Friday, September 19, 2014

Take Note

In the days before I worked at the University, I had a foolproof mechanism for taking notes on the things I wanted to blog about—I typed them into a text file entitled "things to blog about".

Once I started my desk job, though, that no longer worked, as I did my blogging at home but my idea-inventing at the office. So over the past 2.5 years, I have been questing without cease to find the perfect note-taking solution (mostly to house topics for my blogs, but also to store the many random thoughts that flit across my brain over the course of a day).

In my first month of work, I tried and rejected Google Docs, emails to myself, and Microsoft SkyDrive (now called OneDrive), and Evernote.

I then decided that, since the big names were letting me down, I would go small-time. I started with some rinky-dink online app that I can't remember the name of. It appeared to be a free-time solo project of some software developer, and I wouldn't be surprised if it no longer exists. I liked it because it could store plain-text notes that wouldn't add a bunch of wacky formatting into my blog when I pasted them. I disliked it for many more reasons that I can no longer remember.

After that, I stumbled upon a little gem called Springnote. After using it for a while, I deduced that it was some kind of knockoff of a more popular platform called Springpad. It was also not primarily developed for the English-speaking audience, which always gave me trouble when I needed help with one of its features. I hadn't been using this service for very long when the entire Springnote platform shut down.

After that, I moved on to Catch Notes. I always enjoyed Catch, if for no other reason than its colorful interface.  However, Catch Notes soon went under as well, obliging me to scramble for another note-taking service.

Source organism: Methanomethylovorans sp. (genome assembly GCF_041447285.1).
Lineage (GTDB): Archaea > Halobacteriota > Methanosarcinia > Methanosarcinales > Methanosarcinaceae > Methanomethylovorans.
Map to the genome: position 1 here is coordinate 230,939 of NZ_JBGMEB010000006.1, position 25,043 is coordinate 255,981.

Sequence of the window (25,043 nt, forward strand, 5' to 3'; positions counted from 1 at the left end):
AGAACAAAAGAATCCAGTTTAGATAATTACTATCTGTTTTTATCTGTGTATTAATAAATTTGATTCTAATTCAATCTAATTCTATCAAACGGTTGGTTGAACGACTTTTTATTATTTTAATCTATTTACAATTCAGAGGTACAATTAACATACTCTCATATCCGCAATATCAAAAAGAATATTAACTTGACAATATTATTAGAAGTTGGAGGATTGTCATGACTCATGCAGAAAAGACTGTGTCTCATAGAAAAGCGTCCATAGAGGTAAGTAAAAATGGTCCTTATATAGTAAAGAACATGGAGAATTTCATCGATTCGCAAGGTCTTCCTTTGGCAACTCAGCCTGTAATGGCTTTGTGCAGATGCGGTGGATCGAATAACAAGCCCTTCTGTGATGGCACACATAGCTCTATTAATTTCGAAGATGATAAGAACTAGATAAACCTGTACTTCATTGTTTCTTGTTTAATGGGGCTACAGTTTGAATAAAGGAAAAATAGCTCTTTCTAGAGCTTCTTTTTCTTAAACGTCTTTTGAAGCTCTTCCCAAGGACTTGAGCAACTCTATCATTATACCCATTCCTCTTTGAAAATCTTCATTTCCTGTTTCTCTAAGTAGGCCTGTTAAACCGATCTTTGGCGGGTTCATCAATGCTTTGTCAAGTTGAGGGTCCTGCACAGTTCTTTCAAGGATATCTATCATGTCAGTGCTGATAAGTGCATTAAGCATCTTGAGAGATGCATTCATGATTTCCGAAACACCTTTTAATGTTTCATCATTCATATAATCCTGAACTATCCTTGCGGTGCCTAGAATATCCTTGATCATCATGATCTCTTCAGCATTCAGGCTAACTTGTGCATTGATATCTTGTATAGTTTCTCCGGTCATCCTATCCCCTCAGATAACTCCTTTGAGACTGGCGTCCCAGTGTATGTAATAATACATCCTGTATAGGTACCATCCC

Next, I went with Springpad, the big cousin to my beloved Springnote. One of my favorite features of Springpad was the bookmarklet that would allow me to add any web page to my Springpad notebook with just a click (kind of like Pinterest!). That and the cute "binder" covers that you could use to style your notebooks. However, no one should be surprised when I say that Springpad went the way of all its predecessors: that is, into oblivion.

Fortunately, Springpad provided its users with tools to export notes into a similar application: Evernote. So I reluctantly went back to the service I'd tried and rejected in the past. Evernote's spartan and utilitarian interface did not bring me joy the way Springnote's had...and a bookmarklet was hard to find and even harder to get to work consistently. But Evernote is the tool of the masses (second Google result for "online note app" as I write this, the first being a Mashable post from 2008 singing the praises of the late Springnote), and I probably should have just stuck with it from the beginning.

I've found that pasting into my blog from Evernote is not as messy as I thought—I simply strip the formatting and delete the empty paragraphs that always seem to show up. I guess I'll be content. But if you've learned nothing else from this story, you've learned that the note-taking services I like to use have a tendency to go out of business. So other Evernote users, be warned. Your app might be next!